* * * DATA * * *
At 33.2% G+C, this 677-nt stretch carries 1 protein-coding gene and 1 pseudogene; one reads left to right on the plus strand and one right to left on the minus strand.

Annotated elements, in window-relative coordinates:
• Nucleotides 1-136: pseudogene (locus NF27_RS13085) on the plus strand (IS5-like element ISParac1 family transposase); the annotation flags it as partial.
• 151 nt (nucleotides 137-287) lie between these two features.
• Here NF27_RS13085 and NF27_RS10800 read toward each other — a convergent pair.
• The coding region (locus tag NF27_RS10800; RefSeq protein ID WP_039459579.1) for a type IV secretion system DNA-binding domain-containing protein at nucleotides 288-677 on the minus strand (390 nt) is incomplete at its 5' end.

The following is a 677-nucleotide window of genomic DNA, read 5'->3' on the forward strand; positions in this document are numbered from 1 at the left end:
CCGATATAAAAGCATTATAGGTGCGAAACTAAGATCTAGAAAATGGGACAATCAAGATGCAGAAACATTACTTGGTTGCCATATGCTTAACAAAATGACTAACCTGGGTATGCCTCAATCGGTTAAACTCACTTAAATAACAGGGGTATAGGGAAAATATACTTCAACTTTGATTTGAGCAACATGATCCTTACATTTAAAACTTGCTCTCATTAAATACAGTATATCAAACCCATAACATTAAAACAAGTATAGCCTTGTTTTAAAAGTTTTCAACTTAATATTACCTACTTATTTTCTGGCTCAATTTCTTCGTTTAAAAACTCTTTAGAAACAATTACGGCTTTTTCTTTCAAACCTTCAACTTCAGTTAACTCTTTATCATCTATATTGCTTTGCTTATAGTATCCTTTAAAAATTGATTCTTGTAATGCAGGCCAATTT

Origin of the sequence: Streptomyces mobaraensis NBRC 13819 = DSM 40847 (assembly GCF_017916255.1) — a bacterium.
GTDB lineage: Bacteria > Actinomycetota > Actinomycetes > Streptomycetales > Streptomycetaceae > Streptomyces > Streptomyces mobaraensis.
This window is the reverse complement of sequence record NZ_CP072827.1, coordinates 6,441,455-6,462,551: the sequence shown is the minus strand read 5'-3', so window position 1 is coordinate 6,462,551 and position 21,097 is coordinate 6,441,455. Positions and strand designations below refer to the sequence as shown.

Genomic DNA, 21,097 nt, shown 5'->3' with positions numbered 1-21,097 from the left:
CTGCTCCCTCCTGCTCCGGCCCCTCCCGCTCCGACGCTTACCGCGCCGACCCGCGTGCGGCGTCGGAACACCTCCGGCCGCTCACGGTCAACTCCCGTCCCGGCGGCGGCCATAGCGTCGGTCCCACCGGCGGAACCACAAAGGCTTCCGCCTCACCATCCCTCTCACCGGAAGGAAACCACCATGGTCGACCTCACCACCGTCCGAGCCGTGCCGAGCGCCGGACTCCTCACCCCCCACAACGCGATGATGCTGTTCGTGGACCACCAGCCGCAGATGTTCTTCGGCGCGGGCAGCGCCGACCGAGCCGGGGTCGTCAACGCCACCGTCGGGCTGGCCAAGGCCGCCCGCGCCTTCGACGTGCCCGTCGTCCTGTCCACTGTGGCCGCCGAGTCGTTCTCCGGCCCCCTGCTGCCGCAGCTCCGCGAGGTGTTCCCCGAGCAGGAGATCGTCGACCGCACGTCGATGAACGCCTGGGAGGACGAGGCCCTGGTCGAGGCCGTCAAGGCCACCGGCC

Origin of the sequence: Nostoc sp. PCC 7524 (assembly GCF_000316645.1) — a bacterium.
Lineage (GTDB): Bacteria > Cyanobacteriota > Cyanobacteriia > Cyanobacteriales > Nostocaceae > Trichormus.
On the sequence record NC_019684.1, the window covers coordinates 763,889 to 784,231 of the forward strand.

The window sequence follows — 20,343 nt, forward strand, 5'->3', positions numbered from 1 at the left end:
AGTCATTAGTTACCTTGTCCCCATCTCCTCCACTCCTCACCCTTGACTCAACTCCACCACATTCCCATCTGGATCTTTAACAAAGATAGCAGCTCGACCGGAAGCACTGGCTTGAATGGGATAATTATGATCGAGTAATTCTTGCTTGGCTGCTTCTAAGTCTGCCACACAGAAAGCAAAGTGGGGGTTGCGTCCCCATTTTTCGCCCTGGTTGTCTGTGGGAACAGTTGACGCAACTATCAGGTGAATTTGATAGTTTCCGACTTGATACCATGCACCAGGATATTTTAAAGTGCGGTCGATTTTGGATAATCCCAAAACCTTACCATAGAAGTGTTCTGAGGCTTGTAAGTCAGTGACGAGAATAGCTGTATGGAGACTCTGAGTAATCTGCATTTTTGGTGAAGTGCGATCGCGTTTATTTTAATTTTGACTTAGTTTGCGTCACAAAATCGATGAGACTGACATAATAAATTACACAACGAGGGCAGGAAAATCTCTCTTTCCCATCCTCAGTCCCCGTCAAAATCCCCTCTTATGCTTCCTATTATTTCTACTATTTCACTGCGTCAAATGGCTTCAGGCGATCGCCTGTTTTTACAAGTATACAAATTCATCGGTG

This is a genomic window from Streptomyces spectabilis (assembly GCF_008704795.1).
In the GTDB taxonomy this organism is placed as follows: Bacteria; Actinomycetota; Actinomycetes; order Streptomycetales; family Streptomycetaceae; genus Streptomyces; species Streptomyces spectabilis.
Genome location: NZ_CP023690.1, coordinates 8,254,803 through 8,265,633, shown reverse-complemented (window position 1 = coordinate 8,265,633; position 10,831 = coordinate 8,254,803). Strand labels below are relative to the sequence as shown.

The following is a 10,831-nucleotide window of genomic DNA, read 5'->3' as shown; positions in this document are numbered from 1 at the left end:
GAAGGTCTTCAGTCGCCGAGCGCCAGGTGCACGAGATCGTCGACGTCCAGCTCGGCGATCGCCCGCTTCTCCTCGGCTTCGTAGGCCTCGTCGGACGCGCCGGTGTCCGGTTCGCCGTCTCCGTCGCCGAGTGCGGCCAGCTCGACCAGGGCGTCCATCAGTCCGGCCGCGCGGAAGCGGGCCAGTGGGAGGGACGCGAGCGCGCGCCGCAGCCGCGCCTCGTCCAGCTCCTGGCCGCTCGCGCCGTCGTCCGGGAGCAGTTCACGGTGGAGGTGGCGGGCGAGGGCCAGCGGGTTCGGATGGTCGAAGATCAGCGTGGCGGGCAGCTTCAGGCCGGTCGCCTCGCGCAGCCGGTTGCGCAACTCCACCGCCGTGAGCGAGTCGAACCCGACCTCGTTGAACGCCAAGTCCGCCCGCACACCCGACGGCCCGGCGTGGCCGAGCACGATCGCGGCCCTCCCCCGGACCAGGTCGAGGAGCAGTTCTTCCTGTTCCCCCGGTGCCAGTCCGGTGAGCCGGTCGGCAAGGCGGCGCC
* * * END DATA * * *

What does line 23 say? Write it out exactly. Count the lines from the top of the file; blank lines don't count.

GAAGGTCTTCAGTCGCCGAGCGCCAGGTGCACGAGATCGTCGACGTCCAGCTCGGCGATCGCCCGCTTCTCCTCGGCTTCGTAGGCCTCGTCGGACGCGCCGGTGTCCGGTTCGCCGTCTCCGTCGCCGAGTGCGGCCAGCTCGACCAGGGCGTCCATCAGTCCGGCCGCGCGGAAGCGGGCCAGTGGGAGGGACGCGAGCGCGCGCCGCAGCCGCGCCTCGTCCAGCTCCTGGCCGCTCGCGCCGTCGTCCGGGAGCAGTTCACGGTGGAGGTGGCGGGCGAGGGCCAGCGGGTTCGGATGGTCGAAGATCAGCGTGGCGGGCAGCTTCAGGCCGGTCGCCTCGCGCAGCCGGTTGCGCAACTCCACCGCCGTGAGCGAGTCGAACCCGACCTCGTTGAACGCCAAGTCCGCCCGCACACCCGACGGCCCGGCGTGGCCGAGCACGATCGCGGCCCTCCCCCGGACCAGGTCGAGGAGCAGTTCTTCCTGTTCCCCCGGTGCCAGTCCGGTGAGCCGGTCGGCAAGGCGGCGCC